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Why Seniors Get Cold Easily and How to Help

In many ways, the golden years represent a time of physical change that's just as profound and far-reaching as that of puberty. Elderly women may find that one decade brings hot flashes and night sweats so intense that the air conditioner is always running. However, once this period ends, many will often maintain warmer temperatures indoors and never go far without a light jacket or sweater. In their 50s, 60s, and beyond, aging adults have a tendency to become more sensitive to cold. Common among both men and women, this is a development that results from significant, physiological changes that are happening throughout their bodies. Below are more reasons why seniors get cold easily and how we can help them.

The Metabolism Slows Down

As people grow older, their metabolisms become less robust. Sensitivity to cold temperatures may come at a time when your loved one's appetite is on the decline and battles with weight management have reared their heads.

The Blood Vessels Become Less Elastic

When the body perceives cold, the blood vessels constrict. With warmer blood in the interior of the body, a person's internal core temperature can remain high. For aging adults, gradual hardening of the arteries makes this automatic response to cold less effective. 

Subcutaneous Fat Thins

The fat layer that lies just beneath the skin is known as subcutaneous fat. This is different from the tallowy, yellow fat that sometimes surrounds the internal organs known as visceral fat. As people grow older, their subcutaneous fat thins. This change also becomes even more significant when paired with a waning appetite, digestive issues, or chronic ailments that lead to substantial weight loss. This is one of the many reasons why seniors get cold easily.

Certain Cues are No Longer Being Sent

Even as blood vessels become more rigid and subcutaneous fat layers thin, various automatic processes throughout the body that impact temperature regulation are waning. For instance, special receptors that perceive both cold and feelings of cold are responsible for telling the blood vessels to constrict. If these receptors aren't working correctly, the body has limited ways to warm itself. 

In many instances, medication may change how the body perceives and reacts to cold. As an example, calcium channel blockers and beta blockers that control hypertension often cause seniors to feel cold.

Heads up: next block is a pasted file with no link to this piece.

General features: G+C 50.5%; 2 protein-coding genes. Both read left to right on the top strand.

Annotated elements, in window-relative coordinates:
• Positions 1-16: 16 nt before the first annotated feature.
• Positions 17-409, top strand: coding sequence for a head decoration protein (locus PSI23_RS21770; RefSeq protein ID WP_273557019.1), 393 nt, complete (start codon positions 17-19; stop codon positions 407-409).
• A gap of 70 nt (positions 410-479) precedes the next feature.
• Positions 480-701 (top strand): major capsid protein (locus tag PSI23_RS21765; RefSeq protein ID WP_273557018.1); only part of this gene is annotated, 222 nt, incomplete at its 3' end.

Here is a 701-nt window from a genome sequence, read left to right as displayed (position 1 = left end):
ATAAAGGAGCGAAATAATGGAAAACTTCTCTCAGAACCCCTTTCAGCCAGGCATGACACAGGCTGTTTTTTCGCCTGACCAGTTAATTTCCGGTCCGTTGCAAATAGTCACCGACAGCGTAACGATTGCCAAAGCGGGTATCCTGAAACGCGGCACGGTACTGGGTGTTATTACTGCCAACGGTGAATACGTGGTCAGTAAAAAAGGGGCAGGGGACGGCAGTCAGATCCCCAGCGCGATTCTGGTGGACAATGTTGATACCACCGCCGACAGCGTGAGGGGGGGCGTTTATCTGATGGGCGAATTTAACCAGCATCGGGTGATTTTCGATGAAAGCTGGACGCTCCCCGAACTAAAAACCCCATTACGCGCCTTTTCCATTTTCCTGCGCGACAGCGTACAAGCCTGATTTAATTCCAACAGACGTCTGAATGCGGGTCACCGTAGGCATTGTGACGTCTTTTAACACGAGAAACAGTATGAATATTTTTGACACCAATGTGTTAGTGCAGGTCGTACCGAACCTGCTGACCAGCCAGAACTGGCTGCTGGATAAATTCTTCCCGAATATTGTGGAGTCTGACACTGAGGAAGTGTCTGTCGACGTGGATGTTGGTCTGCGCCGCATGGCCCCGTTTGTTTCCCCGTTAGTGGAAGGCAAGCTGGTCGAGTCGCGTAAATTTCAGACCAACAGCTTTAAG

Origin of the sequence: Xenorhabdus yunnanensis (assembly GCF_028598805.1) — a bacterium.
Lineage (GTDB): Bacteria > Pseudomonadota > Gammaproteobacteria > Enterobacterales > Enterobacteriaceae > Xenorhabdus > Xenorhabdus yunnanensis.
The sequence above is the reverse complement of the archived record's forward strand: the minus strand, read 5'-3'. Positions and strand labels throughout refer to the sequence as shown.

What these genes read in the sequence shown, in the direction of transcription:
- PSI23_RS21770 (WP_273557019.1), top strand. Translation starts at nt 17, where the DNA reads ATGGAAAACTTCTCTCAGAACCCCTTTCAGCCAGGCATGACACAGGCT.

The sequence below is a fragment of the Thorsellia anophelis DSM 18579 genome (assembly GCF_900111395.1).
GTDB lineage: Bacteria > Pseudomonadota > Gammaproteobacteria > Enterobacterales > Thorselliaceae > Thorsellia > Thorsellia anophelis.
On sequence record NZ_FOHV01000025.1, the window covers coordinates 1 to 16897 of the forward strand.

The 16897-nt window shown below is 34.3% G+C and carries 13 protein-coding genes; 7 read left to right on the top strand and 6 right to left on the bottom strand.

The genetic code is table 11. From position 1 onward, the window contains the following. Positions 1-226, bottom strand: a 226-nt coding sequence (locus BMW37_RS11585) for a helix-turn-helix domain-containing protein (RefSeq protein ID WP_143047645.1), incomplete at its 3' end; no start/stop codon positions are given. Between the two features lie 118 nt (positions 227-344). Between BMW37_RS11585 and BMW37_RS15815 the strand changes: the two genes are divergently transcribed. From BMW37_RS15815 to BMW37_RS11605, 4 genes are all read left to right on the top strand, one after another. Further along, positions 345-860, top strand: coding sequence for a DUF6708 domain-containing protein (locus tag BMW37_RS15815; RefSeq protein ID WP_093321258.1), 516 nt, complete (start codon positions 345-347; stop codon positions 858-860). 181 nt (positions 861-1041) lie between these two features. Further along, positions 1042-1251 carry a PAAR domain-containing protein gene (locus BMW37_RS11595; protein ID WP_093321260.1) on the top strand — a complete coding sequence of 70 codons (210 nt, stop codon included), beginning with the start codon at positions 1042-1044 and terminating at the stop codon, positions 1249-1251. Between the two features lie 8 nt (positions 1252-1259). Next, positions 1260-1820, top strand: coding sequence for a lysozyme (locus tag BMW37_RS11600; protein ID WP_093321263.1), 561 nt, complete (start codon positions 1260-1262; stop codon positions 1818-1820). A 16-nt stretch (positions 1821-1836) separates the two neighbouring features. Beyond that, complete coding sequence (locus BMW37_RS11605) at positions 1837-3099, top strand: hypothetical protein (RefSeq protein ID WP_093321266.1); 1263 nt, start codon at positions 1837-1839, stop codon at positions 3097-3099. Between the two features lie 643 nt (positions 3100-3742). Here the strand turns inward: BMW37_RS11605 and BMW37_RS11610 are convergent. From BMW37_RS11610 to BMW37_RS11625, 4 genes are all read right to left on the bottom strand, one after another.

Seniors With Chronic Health Issues are Often More Sensitive to Cold Temperatures Than Most

There's also a large number of common, chronic, age-related illnesses that affect natural temperature regulation in seniors. Among these are:

  • Diabetes

  • Heart Disease

  • Anemia

  • Thyroid Issues

  • Kidney Disease

  • Raynaud's Syndrome

Having these illnesses diagnosed and properly managed may make it easier for seniors to naturally regulate their own body temperatures.

How to Help Your Loved One Stay Warm

Encouraging aging adults to maintain active lifestyles is one way to beat back the chill. Seniors who get moving have better blood flow than aging adults who lead largely sedentary lifestyles. Regular exercises can also limit the rigidity of blood vessels and stimulate a hearty appetite. Eating well and maintaining an adequate layer of subcutaneous fat is always a good way to stay warm.

If you are an age-in-place senior or if you have an age-in-place adult in your life, make sure that the home is suitably adaptable for accommodating changes in temperature and personal preferences. Thermostats should be easy to access and easy to adjust. Windows should be easy to open and close, and sweaters, throw blankets, as well as other comfort items, should be ready at hand.

Getting Help to Provide Help

When seniors get cold easily and have a hard time regulating their own body temperatures, they're often struggling in other ways. Changes in blood vessel elasticity and metabolism are often paired with balance, mobility, as well as cognition issues.

Sometimes, giving aging adults the help they need becomes a full-time job. Fortunately, the NY State Medicaid CDPAP programs understand the financial challenges this presents. With NY State Medicaid CDPAP, family members can become paid caregivers for their loved ones. Best of all, signing up for this program can be easy.

Elite Choice is a fiscal intermediary that can help with this process. Thus, whether your loved one is always cold, unable to prepare meals for themselves, or needs help with basic self-care, you can care for them and still continue to provide for yourself. Call us to find out more.

Written by: Leah Ganz
Director of Patient Services

Leah Ganz, RN, BSN is the Director of Patient Services at Elite Home Health Care. She has an extensive background in homecare and previously worked in various specialties including pediatrics, pain management and internal medicine. She oversees all patient services across Elite's departments.